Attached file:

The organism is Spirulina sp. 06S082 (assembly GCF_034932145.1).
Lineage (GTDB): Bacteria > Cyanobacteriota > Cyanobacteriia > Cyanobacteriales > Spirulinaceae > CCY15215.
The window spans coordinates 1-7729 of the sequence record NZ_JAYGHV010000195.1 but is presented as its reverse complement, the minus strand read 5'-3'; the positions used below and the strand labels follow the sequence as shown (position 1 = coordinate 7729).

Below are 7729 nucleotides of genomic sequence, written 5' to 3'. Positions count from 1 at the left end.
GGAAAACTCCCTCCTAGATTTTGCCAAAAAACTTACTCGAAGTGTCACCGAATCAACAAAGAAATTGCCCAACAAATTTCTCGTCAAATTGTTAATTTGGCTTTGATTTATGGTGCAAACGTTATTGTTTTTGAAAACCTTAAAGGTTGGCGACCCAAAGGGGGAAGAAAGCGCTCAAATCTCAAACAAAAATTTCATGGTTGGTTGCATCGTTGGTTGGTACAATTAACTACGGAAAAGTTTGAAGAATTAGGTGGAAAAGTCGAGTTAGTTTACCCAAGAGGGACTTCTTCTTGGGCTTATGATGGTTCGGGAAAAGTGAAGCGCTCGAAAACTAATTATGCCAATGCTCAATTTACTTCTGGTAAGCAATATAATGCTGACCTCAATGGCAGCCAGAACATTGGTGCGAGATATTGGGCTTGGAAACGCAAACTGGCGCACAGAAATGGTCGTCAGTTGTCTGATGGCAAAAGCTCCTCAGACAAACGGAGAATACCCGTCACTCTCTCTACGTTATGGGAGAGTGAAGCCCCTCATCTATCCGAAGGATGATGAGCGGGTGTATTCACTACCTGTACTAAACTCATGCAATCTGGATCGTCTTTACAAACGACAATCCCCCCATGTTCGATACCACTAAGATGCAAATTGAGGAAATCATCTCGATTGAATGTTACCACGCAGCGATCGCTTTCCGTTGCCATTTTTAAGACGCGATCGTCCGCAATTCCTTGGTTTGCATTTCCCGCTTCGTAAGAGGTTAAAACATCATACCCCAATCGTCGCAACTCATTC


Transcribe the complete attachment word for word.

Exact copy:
The organism is Spirulina sp. 06S082 (assembly GCF_034932145.1).
Lineage (GTDB): Bacteria > Cyanobacteriota > Cyanobacteriia > Cyanobacteriales > Spirulinaceae > CCY15215.
The window spans coordinates 1-7729 of the sequence record NZ_JAYGHV010000195.1 but is presented as its reverse complement, the minus strand read 5'-3'; the positions used below and the strand labels follow the sequence as shown (position 1 = coordinate 7729).

Below are 7729 nucleotides of genomic sequence, written 5' to 3'. Positions count from 1 at the left end.
GGAAAACTCCCTCCTAGATTTTGCCAAAAAACTTACTCGAAGTGTCACCGAATCAACAAAGAAATTGCCCAACAAATTTCTCGTCAAATTGTTAATTTGGCTTTGATTTATGGTGCAAACGTTATTGTTTTTGAAAACCTTAAAGGTTGGCGACCCAAAGGGGGAAGAAAGCGCTCAAATCTCAAACAAAAATTTCATGGTTGGTTGCATCGTTGGTTGGTACAATTAACTACGGAAAAGTTTGAAGAATTAGGTGGAAAAGTCGAGTTAGTTTACCCAAGAGGGACTTCTTCTTGGGCTTATGATGGTTCGGGAAAAGTGAAGCGCTCGAAAACTAATTATGCCAATGCTCAATTTACTTCTGGTAAGCAATATAATGCTGACCTCAATGGCAGCCAGAACATTGGTGCGAGATATTGGGCTTGGAAACGCAAACTGGCGCACAGAAATGGTCGTCAGTTGTCTGATGGCAAAAGCTCCTCAGACAAACGGAGAATACCCGTCACTCTCTCTACGTTATGGGAGAGTGAAGCCCCTCATCTATCCGAAGGATGATGAGCGGGTGTATTCACTACCTGTACTAAACTCATGCAATCTGGATCGTCTTTACAAACGACAATCCCCCCATGTTCGATACCACTAAGATGCAAATTGAGGAAATCATCTCGATTGAATGTTACCACGCAGCGATCGCTTTCCGTTGCCATTTTTAAGACGCGATCGTCCGCAATTCCTTGGTTTGCATTTCCCGCTTCGTAAGAGGTTAAAACATCATACCCCAATCGTCGCAACTCATTC